In the book, Mahan Kosh, Bhai Kahn Singh writes that a girl was born in the village Pakhoke, district Gurdaspur to Moolchand Chand Khatri and Mata Chando. Her father was a pious Chona Khatri merchant, who was the tax collector (patwari) of his village. The year is not given, but on the basis of her year of marriage, one can guess that it was around 1473. The writer states that she was born with "super characteristics," but neglects to elaborate what these were. It is quite obvious that he was not too concerned about this child. He does state that she was named Sulakhani. Nothing could be found about her childhood or her education, but we know as fact that girls were not formerly educated in those days. If she had any training, it would have been in cooking, sewing, embroidery and house-keeping. Unfortunately, it seems no-one has recorded anything about her personal tastes, hobbies or interests.
In 1969 Sikhs celehrated the 500th birth annivcrsary of their founder. Much research was done at that time and some literature was produced. Professor Sahib Singh has written that: "Bhai Jai Ram was resident of Khanpur and was in the service of Nawab Daulat Khan. For his official work, he used to go to Pakhoke village. There he talked to Mool Chand for the marriage of his daughter, and he readily agreed to it. Guru Nanak was engaged on Visak 5, 1542, vs, and the marriage took place on Harh 24, 1544 vs. Guru Nanak was 18 years old at the time of marriage." Sulakhani must have been about 14.
Earlier writers have written many interesting stories leading up to the wedding day. It seems that Nanak refused to follow the marriage rituals dictated by the Brahmins of the day. He stated that any time would be an auspicious time for the wedding. There was no need to cast horoscopes as he was not superstitious. He consistently tried to break old traditions. Moolchand became alarmed and refused to marry his daughter to Guru Nanak. In those days, this would have been considered to be a major scandal.
The news of this scandal spread quickly. Another gentleman, Sri Bhandari of the city of Batala offered his daughter for marriage with Guru Nanak. But Mool Chand did not wish Guru Nanak to marry Bhandari's daughter. He thought that this could be interpreted as rejection of his daughter and, therefore, would be an insult to his family's honour. He conspired to kill Nanak instead. Mool Chand arranged for the Brahmin priests to debate marriage rituals with the Guru. They made him sit near a damaged wall. It had been raining and the winds were strong. Everyone expected the wall to collapse. The story goes that Sulakhani, not wishing to break her relationship after two year engagement, sent an old woman to warn Guru Nanak of the conspiracy. Guru Nanak told the woman not to worry, the wall would not collapse for years to come. Indeed, that same wall stands today in Batala and a famous gurdwara has been built to commemorate the spot.
In 1487, the marriage finally did take place, and it did ignore the Brahmin rituals. Guru Nanak and his bride took four rounds instead of the prescribed seven around the sacred fire. It is said that he also spoke a few words at the ceremony. Unfortunately, these words were not duly recorded and nothing has been written regarding Sulakhani's thoughts or sentiments on the subject. That the event had a profound effect on her can certain]y be taken for granted. At any rate, the marriage party and celebrations were a grand and impressive event attended by the rich and influential people of that lime. Early writers have indicated that it was a most grand affair as befitted the daughter of the town's tax collector.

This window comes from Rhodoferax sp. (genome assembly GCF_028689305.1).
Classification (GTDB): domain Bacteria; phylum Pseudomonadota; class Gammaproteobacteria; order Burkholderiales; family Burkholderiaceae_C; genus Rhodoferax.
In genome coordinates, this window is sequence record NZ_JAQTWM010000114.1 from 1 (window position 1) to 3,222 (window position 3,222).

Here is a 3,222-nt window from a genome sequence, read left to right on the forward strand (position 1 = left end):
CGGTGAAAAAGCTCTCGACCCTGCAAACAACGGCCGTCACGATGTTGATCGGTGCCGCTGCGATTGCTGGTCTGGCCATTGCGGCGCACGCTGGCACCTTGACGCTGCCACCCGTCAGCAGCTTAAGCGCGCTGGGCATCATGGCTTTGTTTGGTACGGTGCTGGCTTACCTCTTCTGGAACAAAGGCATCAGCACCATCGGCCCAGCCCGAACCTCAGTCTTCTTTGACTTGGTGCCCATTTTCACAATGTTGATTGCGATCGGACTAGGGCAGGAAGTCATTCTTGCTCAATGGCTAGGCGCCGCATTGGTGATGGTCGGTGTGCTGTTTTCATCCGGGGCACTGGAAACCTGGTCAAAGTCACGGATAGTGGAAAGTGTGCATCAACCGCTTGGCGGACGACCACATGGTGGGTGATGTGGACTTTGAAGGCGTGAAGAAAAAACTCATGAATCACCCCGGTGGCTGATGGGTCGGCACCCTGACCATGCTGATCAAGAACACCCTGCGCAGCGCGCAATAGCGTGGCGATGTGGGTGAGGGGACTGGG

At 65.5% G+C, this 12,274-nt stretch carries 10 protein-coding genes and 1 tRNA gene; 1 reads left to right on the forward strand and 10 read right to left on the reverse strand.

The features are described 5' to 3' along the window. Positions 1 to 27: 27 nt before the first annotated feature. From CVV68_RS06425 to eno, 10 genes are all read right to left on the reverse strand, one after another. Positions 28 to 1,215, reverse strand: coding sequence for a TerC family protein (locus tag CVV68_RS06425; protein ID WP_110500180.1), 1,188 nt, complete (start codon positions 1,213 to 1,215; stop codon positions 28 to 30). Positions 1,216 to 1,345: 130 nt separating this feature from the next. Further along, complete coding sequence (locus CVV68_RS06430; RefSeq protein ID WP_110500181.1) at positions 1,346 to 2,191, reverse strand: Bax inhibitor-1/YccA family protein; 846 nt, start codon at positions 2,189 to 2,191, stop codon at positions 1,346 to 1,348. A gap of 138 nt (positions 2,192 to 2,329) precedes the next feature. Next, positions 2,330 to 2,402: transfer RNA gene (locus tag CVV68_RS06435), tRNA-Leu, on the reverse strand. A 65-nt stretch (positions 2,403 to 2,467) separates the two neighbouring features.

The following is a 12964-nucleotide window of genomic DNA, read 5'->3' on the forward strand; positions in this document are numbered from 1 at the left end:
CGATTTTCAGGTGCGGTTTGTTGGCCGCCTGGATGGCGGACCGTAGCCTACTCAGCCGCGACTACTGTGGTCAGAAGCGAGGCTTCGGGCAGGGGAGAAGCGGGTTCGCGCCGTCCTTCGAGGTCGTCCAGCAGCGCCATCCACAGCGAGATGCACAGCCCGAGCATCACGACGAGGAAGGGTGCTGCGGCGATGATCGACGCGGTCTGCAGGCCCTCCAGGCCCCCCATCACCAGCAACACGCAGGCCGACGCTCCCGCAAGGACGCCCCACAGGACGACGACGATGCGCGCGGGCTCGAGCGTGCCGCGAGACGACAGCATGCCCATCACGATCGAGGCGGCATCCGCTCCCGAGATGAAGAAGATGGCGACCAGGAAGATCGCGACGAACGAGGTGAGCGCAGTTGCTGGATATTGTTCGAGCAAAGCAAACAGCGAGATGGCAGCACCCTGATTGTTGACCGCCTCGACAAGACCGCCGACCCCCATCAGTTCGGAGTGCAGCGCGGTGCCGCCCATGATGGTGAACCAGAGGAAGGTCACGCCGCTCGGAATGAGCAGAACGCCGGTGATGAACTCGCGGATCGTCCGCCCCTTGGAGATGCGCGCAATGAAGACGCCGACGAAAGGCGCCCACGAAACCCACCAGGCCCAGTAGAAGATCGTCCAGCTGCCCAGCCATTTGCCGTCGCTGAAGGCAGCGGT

Nanak lived with Sulakhani at Nankana Sahib for fourteen years. Once again, he broke the conventions of the time, by living apart from both his family and hers. His sister Nanaki would try to neutralise any criticism by explaining to one and all, that her brother needed his own space, and a lot of it, because of all the people who were constantly drawn to him, to listen to his teaching.
During those fourteen years, Sulakhani gave birth to two sons, Sri Chand and Lakhmi Das. Nanak took great interest in his family and gave them his love and attention. He demonstrated by his actions, his personal commitment to his teachings; that salvation is reached best through a married family life. His teaching of the equality of women must have also been demonstrated by the way he treated his wife, Sulakhani's self-esteem and happiness grew each day. She, in turn, supported his mission, participatine in hymn-singing (kirtan), and working endlessly to feed the crowds that came to listen to her husband.
One day, when Guru was approximately 30 years old, the day of destiny came. Nanak sat in meditation at the bank of the Vanyi river, when he heard God's call to give his life for world up-lift by guiding men on the right path to Him."' Nanak resolved to obey the cal1 immediately. After three days in prayer, he emerged saying "There is no Hindu, no Moslem." Then he returned to the place of employment, resigning his post. He gave away all he had to the poor and prepared to set out on foot to bring his teachings to the world at large.
Many authors have described this incident. Mata Sulakhani is reported to have complained of his absence to her sister-in-law. Most writers make this appear as a negative incident, with the wife whining and being unreasonable. However, one must ask, was it indeed unreasonable? Any woman would worry if her husband suddenly disappeared for three days. What the incident demonstrates is that Sulakhani had enough self-esteem and courage that she was not afraid to speak to her sister-in-law. In the customs of those days, that was not easily done. Sulakhani took the initiative to tell Guru Nanak's family as well as her own, that he was missing. How they all must have rejoiced when he reappeared three days later.
Throughout this period, though he lived a relatively quiet life, Nanak continued to question Brahmin rituals and to rebel against them. He became quite well-known. His sister Bebe Nanaki and Rai Bhullar, the Choudhry of the area, proclaimed him "Messenger of God." His following grew. It is about this time that he met Mardana, a minstrel from Talwandi, who soon became his friend and confidante. They spent many evenings together, composing and singing sweet hymns to God. One Bhai Bhagirathi also came from Mailasi, near Multan, and stayed with him for a while, as a sort of disciple. Nanak's teaching life was beginning.